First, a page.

Solving Automotive Performance Issues
This is defiantly old school but as I’ve stated over and over in this article modern engines function in the same way they always have. Your engine is an air compressor. When it’s working correctly, it’s smooth and wonderful. If it’s not working correctly it can cause performance issues. A vacuum gauge is an inexpensive tool that can tell you quite a bit about how your engine is performing. If you hook a vacuum gauge up to an intake vacuum source, it can tell you a lot about your engine’s health. On a good running engine you should see engine vacuum between 17-21inhg at idle. The needle should hold steady and not shake about. If it’s low or shakes, then you have a performance issue somewhere. I don’t want to get into all the specifics of what problems are indicated by the vacuum readings you get, but I do want to make you aware of this tool and it’s capabilities. Even if you just hooked up the gauge and observed the reading you would have a pretty good idea of how your engine is performing. At some point I may do an article just on using a vacuum gauge. For now you can use this next test to see if you have and exhaust restriction. It’s a pretty cool test, I think you’ll like it.
As long as we’re on the topic of engine mechanicals, let’s talk about the effects of a restricted exhaust. Imagine being able to breathe in but not out. It wouldn’t be long before you pass out cold. The same thing can happen to your engine. If you have a restricted exhaust due to a catalytic converter failure, damage to the pipes themselves, or a restricted muffler, your engine will be sluggish and underpowered. Surprisingly, testing for this isn’t that difficult. All you need is a trusty vacuum gauge. To use a vacuum gauge to find an exhaust restriction, you first need to find a place on your intake where you can hook the gauge up. You’re looking for an intake vacuum source. This would be a source that has high vacuum at idle. Look for a line connecting somewhere after the throttle body. Pull it off while the engine is running. If you feel vacuum there, that’s where you want to hook up. On a good-running engine, intake vacuum should be between 17 to 21 INHG. (That’s inches of mercury for those of you who are curious.) Vacuum is also measured in Bar, but for this article we’re going to use INHG.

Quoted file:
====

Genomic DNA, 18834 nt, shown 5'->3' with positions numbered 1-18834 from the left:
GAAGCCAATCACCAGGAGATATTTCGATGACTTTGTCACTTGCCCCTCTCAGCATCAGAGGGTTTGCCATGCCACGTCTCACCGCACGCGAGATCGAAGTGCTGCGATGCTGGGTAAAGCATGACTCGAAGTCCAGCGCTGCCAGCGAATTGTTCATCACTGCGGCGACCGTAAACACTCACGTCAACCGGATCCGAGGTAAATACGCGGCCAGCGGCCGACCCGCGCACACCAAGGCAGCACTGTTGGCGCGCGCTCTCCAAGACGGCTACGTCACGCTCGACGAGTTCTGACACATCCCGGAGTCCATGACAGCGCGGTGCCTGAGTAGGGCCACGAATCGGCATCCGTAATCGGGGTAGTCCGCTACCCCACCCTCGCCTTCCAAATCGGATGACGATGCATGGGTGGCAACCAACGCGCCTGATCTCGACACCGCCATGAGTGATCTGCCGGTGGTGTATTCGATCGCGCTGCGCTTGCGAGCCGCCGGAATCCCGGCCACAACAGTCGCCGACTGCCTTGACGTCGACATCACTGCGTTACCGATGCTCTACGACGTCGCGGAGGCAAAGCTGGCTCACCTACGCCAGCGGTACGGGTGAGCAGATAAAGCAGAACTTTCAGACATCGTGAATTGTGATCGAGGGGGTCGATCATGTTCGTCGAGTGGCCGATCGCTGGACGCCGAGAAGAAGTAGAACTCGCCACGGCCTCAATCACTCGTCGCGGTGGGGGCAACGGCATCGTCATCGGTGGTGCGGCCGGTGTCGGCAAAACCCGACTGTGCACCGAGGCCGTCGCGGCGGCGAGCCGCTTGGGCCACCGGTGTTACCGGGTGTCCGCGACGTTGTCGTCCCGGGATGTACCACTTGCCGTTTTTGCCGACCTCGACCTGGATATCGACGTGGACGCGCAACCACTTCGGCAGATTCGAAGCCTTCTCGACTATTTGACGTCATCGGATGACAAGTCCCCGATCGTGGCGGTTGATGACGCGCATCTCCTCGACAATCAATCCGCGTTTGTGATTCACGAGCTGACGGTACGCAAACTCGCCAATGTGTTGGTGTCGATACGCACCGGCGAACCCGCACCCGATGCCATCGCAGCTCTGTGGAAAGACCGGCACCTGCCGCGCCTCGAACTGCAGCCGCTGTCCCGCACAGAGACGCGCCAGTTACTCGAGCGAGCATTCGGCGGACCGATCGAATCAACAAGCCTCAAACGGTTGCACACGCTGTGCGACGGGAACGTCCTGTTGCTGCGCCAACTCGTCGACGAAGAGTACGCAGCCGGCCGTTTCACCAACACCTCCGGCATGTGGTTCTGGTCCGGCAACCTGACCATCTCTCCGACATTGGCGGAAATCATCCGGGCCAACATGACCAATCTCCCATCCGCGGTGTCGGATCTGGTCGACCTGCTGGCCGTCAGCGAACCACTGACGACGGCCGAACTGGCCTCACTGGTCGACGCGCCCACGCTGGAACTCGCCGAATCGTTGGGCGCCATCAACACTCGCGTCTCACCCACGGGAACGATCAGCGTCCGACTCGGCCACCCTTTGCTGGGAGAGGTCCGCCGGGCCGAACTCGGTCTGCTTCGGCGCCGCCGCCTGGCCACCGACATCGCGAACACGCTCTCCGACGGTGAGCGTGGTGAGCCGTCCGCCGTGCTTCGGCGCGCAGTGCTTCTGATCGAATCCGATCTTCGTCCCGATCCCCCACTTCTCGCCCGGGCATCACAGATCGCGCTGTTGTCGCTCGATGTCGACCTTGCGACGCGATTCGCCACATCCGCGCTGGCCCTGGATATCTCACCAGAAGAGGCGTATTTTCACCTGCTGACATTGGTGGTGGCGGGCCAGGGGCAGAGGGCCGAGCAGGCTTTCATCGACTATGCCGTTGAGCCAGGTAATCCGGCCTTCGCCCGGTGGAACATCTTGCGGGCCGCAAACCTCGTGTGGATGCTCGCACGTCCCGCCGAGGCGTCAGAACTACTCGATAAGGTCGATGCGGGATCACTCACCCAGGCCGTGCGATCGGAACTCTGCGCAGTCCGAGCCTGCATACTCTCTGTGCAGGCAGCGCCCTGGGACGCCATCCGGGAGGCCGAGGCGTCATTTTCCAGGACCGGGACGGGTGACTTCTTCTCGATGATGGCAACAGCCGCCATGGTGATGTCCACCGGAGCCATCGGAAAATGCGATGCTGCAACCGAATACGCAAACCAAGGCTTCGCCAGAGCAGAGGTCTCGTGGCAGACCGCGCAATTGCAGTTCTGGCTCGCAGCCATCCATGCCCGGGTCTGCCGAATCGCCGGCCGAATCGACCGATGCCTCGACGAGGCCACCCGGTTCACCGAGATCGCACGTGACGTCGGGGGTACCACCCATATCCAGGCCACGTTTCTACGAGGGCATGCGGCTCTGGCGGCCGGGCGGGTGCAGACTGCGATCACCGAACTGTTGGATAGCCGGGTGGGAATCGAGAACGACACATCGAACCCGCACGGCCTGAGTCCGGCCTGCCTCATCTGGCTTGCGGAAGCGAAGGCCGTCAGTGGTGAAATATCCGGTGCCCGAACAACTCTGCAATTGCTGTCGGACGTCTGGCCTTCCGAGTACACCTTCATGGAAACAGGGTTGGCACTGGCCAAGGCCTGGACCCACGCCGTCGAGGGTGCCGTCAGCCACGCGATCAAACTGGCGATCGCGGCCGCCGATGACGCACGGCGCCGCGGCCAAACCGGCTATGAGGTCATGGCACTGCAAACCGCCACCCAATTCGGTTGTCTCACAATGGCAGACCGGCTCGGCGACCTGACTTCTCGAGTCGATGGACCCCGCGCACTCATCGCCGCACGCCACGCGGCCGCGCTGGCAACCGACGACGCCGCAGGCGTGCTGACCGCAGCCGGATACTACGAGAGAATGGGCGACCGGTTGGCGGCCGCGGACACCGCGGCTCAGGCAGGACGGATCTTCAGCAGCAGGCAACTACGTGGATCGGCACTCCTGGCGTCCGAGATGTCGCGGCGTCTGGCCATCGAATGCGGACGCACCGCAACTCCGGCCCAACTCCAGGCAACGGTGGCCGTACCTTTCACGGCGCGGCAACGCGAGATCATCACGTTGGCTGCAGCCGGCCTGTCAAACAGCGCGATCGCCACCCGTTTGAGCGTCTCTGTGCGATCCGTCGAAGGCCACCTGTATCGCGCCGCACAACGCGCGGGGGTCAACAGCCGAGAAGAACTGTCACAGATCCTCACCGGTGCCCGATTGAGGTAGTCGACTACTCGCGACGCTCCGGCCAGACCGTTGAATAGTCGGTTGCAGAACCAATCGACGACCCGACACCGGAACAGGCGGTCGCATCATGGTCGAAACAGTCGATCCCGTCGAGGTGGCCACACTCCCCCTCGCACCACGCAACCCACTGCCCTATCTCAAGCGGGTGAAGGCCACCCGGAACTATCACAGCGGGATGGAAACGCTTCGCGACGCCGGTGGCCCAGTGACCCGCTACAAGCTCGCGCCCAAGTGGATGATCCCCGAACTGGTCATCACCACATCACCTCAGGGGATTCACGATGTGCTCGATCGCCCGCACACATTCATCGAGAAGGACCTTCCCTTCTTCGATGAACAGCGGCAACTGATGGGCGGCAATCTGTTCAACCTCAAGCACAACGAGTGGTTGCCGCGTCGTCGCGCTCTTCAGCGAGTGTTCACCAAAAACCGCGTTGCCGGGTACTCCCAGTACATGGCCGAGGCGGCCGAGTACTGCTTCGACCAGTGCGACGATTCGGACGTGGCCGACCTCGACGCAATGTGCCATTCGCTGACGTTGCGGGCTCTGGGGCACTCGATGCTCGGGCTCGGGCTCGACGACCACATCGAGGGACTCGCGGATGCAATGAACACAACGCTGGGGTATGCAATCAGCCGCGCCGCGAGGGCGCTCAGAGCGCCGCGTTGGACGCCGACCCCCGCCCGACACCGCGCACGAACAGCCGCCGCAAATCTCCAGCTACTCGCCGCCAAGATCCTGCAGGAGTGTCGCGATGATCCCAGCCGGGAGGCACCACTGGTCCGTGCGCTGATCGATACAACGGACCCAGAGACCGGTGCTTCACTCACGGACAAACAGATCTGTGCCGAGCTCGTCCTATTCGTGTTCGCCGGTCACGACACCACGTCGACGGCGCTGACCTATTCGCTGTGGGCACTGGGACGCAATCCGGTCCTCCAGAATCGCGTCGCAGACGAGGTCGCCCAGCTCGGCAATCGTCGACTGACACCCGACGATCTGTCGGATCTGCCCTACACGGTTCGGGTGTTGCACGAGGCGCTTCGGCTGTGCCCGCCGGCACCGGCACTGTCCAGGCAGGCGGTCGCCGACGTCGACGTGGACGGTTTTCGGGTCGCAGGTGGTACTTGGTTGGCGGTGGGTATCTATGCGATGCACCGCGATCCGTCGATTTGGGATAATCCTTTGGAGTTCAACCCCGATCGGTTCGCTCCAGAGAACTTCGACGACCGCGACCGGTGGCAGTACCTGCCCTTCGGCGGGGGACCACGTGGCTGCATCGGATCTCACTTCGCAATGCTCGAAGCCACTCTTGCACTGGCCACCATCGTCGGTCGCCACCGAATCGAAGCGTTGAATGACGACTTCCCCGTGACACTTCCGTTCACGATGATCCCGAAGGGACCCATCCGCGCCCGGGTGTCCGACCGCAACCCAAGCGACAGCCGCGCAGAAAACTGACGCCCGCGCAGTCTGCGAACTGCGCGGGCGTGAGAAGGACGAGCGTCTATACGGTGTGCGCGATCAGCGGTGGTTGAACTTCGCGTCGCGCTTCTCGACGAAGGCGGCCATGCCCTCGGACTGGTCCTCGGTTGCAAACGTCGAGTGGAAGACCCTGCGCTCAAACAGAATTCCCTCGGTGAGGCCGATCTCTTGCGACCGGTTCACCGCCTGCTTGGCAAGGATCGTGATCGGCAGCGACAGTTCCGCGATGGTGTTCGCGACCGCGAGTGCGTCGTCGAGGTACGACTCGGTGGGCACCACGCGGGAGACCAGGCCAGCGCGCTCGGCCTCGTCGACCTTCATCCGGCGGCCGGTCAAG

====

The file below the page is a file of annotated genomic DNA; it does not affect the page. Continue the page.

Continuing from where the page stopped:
The needle on the gauges should also hold steady and not bounce around. If it does, this might indicate a mechanical issue with the engine. Also, intake vacuum is highest at idle and drops off to zero the closer you get to wide open throttle (WOT). With the engine running, take your first reading. Raise the RPM to about 2000 or 2500 and watch the gauge. If you have an exhaust restriction, you’ll begin to notice that vacuum will slowly drop off over time, and it might be harder to maintain the RPM. If the vacuum remains the same, then you don’t have a restriction and you can move on to other tests. Here’s a video showing the test in action.
If you suspect your catalytic converter is bad, or you have a P0420, there is an easy test to check your catalytic converter’s operation. You first need to get your hands on an infrared thermometer or a thermocouple. Basically, you need something that can accurately measure temperatures up to 1,200º F.
When a catalytic converter is working properly, it will be 100º F hotter at the outlet than it is at the inlet. First, make sure the engine is up to operating temperature. Then run the engine at about 2,000 to 2,500 RPM. Take the temperature readings at the front and rear of the catalytic converter. You should see an outlet temp that’s 100º F hotter than the inlet temp. If you don’t, the catalytic converter is bad and should be replaced.
I’ve heard that you can sometimes repair a bad converter, but I have yet to try any of those methods. Jury’s still out on that one. I mention this because catalytic converters are often quite expensive. That’s because they contain platinum, and platinum in their substrate. These are precious metals and are expensive. The expense of a new converter often holds people back from repairing the issue. If you live in a place where there is emissions testing, you will have to deal with it at some point.
I’m going to once again touch on aftermarket parts here. There are some universal catalytic converters out there that you can use as a replacement. Know that sometimes these won’t work and will still set a P0420 right out of the box. So if you’re faced with having to replace your catalytic converter, be sure to use a quality part for best results, OE (Original Equipment) if you can afford it. Here’s a video demonstrating the converter test.
Video Title: Solving Automotive Idle Problems – EricTheCarGuy Video Description: In this Article, Solving Automotive Performance Issues, Eric looks at what can be the cause of Solving Automotive Performance Issues with your vehicle .Thumbnail: http://www.ericthecarguy.com/images/faq_buttons/Large_FAQ_Images/Performance-and-Driveability-icon-large.png